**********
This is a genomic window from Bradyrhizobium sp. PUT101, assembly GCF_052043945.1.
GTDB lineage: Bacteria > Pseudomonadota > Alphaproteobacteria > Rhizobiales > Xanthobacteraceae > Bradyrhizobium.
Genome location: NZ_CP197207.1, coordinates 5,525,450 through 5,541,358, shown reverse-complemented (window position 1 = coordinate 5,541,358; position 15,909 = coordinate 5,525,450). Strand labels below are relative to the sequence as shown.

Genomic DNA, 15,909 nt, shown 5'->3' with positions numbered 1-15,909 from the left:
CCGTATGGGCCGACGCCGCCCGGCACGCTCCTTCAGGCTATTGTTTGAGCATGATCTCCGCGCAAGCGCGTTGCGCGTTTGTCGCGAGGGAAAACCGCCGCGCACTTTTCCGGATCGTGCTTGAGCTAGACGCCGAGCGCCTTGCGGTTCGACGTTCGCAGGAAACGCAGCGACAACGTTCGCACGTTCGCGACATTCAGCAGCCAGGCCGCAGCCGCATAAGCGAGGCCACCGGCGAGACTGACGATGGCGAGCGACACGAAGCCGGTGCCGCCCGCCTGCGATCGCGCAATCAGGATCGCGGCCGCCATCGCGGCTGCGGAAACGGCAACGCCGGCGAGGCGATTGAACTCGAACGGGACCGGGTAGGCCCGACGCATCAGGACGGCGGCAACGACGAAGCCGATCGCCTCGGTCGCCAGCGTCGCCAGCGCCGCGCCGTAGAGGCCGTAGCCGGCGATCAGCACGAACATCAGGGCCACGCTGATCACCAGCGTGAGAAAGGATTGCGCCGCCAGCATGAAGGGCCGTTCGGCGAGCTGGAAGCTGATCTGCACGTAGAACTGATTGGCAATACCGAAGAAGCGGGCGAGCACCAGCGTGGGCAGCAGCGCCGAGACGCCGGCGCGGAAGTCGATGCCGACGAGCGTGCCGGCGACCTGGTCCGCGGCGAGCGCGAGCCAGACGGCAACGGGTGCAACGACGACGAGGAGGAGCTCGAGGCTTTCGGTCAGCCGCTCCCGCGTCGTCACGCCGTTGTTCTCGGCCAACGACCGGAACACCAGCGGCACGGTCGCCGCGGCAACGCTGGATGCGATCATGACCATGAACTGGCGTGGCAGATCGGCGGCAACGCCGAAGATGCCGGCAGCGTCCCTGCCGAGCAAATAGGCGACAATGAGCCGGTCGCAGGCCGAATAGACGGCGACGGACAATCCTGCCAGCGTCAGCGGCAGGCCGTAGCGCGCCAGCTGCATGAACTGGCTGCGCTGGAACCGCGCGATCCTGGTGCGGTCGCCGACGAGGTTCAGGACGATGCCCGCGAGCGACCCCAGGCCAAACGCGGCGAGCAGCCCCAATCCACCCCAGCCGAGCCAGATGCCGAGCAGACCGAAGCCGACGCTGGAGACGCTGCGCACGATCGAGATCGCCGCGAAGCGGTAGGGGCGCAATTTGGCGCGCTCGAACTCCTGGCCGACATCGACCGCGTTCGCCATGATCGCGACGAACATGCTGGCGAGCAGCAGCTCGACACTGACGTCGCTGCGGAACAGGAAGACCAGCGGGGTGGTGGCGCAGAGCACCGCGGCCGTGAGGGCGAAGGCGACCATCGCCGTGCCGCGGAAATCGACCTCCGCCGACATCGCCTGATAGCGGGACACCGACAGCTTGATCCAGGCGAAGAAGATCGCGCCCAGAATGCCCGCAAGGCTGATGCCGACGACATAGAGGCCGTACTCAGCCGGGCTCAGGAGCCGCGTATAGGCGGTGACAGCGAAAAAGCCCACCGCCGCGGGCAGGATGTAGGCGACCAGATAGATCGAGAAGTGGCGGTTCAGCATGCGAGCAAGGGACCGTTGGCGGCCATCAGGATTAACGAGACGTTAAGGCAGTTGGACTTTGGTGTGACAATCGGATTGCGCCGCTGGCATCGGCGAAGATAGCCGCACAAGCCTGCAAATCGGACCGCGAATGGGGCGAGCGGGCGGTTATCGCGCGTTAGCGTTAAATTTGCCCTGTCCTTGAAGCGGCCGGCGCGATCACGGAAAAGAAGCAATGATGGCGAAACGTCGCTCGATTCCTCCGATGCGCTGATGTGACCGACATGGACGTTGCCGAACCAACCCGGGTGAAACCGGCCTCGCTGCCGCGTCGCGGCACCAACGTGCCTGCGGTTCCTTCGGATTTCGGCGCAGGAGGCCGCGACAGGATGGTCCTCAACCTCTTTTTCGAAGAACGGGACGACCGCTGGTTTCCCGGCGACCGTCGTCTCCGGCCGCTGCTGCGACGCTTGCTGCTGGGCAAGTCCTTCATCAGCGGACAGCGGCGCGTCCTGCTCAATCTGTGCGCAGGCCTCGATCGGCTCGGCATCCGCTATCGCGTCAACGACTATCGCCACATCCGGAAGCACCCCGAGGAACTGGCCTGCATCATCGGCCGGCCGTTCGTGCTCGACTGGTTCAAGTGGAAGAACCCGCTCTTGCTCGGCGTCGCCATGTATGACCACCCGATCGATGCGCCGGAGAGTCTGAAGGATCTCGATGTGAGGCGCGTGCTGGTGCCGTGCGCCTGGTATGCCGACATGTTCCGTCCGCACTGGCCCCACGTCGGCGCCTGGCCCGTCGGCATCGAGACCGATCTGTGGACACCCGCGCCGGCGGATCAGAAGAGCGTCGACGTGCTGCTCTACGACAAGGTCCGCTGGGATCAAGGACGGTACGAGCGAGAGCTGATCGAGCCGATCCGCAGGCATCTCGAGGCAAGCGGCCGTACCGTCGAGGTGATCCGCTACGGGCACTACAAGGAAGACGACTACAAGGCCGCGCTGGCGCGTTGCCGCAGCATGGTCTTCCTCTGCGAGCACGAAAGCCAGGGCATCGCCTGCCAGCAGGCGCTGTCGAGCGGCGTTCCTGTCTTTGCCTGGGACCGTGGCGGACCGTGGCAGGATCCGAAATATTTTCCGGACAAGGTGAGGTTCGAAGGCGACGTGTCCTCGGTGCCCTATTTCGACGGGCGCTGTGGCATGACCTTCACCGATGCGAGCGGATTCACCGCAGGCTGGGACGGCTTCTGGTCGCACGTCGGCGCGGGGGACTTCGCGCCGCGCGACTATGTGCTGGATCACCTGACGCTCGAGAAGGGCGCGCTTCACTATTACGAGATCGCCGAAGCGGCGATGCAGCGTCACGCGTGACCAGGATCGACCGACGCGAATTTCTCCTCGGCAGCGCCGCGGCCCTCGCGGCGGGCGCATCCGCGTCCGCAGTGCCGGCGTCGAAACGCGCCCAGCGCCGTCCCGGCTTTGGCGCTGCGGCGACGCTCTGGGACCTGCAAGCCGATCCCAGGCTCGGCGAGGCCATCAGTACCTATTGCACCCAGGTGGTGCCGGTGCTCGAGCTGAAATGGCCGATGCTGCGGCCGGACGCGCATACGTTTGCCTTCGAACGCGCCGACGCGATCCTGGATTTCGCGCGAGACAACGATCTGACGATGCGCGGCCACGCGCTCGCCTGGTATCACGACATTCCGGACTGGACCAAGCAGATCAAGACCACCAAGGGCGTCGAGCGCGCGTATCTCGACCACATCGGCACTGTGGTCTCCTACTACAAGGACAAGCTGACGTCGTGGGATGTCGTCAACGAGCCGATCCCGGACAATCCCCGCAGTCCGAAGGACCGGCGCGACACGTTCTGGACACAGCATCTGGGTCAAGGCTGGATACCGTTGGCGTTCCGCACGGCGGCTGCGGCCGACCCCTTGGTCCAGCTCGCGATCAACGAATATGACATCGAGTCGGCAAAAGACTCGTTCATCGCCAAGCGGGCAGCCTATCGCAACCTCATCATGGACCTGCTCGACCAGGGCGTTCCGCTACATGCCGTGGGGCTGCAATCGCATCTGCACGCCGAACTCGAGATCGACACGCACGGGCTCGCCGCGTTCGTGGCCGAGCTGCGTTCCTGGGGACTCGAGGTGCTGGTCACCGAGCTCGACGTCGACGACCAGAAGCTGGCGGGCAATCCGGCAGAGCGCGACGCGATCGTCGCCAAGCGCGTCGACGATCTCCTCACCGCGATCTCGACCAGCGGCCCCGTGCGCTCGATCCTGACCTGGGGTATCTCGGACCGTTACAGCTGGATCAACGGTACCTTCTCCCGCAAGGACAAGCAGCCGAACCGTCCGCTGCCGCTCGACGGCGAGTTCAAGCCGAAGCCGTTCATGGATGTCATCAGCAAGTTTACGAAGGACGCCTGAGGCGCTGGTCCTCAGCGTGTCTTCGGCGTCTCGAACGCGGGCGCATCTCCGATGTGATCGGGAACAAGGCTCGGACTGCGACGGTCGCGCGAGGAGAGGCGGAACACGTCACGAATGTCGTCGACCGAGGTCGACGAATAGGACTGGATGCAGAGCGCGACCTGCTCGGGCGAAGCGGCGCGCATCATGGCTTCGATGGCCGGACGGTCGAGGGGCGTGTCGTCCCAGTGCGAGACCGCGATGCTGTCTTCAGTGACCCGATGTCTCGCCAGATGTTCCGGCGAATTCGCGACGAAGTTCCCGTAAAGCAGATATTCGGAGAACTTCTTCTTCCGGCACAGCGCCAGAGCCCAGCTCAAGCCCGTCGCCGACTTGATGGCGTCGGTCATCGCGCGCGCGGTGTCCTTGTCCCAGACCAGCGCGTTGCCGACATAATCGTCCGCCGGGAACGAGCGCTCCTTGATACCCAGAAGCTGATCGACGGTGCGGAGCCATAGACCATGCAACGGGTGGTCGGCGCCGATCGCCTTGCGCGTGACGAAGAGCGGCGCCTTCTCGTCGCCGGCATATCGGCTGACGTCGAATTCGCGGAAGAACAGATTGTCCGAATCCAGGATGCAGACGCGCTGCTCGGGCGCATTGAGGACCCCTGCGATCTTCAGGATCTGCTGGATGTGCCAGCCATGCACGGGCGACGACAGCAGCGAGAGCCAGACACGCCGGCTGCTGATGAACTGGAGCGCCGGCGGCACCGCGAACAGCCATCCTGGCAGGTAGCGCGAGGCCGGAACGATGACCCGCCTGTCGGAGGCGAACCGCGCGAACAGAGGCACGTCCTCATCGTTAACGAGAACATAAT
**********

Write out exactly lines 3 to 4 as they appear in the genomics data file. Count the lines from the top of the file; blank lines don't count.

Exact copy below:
Genome location: NZ_CP197207.1, coordinates 5,525,450 through 5,541,358, shown reverse-complemented (window position 1 = coordinate 5,541,358; position 15,909 = coordinate 5,525,450). Strand labels below are relative to the sequence as shown.

Genomic DNA, 15,909 nt, shown 5'->3' with positions numbered 1-15,909 from the left: